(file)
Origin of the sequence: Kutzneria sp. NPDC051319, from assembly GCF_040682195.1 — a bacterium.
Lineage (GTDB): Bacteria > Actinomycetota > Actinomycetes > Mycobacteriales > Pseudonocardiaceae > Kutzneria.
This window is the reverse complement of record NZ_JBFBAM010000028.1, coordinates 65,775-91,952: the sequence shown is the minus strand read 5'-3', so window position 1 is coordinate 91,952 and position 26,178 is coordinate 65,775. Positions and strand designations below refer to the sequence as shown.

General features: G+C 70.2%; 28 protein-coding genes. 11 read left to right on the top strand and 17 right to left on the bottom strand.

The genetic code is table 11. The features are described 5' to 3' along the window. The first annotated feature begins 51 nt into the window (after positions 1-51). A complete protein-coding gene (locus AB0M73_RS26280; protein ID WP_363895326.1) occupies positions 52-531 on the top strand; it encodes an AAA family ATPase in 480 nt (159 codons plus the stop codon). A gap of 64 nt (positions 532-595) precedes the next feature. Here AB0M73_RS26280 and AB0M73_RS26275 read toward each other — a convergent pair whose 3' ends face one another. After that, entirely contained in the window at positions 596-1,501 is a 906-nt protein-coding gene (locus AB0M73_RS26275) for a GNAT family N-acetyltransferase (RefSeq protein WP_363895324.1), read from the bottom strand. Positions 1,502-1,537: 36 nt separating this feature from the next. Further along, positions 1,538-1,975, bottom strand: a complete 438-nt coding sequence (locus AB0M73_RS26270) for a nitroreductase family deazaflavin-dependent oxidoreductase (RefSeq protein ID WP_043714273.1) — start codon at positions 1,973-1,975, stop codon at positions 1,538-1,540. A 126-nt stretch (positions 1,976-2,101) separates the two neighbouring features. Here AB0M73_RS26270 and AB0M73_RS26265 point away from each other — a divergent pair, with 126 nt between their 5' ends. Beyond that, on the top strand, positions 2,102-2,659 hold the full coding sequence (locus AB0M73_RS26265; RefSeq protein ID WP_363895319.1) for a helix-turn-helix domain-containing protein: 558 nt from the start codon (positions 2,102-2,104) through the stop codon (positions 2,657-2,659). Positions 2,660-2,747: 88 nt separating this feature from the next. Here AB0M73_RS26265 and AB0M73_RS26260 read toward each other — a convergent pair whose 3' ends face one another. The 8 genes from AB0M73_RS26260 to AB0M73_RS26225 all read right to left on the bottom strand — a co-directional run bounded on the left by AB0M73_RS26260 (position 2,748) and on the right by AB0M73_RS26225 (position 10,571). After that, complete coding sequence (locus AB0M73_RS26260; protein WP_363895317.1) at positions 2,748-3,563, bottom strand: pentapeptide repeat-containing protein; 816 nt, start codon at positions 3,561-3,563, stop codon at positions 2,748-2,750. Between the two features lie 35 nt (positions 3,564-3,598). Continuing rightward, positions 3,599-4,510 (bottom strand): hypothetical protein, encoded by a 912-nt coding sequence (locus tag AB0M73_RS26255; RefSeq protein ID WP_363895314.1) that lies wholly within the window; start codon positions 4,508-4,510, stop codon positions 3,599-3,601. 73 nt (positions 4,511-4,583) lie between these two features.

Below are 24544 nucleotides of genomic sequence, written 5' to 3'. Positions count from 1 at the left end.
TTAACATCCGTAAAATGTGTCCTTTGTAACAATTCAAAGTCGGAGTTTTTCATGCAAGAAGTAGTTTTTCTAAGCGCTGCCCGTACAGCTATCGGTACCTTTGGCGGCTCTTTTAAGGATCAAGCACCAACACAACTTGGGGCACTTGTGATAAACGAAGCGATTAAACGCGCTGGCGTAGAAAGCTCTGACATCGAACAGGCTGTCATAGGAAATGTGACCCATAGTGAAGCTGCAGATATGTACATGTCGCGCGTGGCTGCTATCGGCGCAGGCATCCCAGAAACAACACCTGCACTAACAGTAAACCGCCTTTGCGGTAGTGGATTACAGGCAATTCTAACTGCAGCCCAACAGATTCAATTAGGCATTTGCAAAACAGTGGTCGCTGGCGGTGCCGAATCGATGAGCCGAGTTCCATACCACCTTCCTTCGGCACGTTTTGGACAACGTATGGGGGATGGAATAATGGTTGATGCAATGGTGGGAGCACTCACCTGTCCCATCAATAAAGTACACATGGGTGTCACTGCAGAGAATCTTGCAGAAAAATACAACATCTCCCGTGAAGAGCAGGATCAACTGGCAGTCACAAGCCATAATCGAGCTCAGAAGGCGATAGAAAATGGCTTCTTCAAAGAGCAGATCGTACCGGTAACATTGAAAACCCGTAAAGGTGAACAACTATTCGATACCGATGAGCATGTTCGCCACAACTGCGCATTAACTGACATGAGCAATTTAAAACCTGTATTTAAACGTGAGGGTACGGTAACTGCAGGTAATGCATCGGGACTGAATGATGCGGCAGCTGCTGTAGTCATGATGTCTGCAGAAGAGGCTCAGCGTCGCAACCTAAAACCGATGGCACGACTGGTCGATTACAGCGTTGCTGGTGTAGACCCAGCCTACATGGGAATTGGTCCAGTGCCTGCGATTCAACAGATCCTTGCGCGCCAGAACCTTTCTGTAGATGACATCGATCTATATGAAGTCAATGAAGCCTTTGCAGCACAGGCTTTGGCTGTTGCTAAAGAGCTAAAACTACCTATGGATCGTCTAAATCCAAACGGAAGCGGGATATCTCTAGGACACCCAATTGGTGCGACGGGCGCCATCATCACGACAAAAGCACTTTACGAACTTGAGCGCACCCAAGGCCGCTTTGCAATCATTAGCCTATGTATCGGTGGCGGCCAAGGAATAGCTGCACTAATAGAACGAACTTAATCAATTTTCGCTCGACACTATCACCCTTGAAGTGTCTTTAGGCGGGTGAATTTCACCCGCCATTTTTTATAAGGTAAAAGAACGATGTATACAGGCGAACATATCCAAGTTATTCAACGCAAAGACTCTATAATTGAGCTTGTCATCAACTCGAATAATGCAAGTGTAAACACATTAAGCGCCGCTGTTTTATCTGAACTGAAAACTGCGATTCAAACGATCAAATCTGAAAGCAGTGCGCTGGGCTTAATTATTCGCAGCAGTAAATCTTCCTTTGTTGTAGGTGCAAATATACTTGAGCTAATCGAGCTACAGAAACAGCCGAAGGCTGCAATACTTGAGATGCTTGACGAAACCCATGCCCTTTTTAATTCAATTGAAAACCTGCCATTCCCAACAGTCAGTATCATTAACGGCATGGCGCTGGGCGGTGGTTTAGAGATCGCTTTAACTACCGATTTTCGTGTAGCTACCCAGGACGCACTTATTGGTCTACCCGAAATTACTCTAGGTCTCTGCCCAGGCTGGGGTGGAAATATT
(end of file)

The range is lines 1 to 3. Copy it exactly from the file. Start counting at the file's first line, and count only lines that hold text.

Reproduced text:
Origin of the sequence: Kutzneria sp. NPDC051319, from assembly GCF_040682195.1 — a bacterium.
Lineage (GTDB): Bacteria > Actinomycetota > Actinomycetes > Mycobacteriales > Pseudonocardiaceae > Kutzneria.
This window is the reverse complement of record NZ_JBFBAM010000028.1, coordinates 65,775-91,952: the sequence shown is the minus strand read 5'-3', so window position 1 is coordinate 91,952 and position 26,178 is coordinate 65,775. Positions and strand designations below refer to the sequence as shown.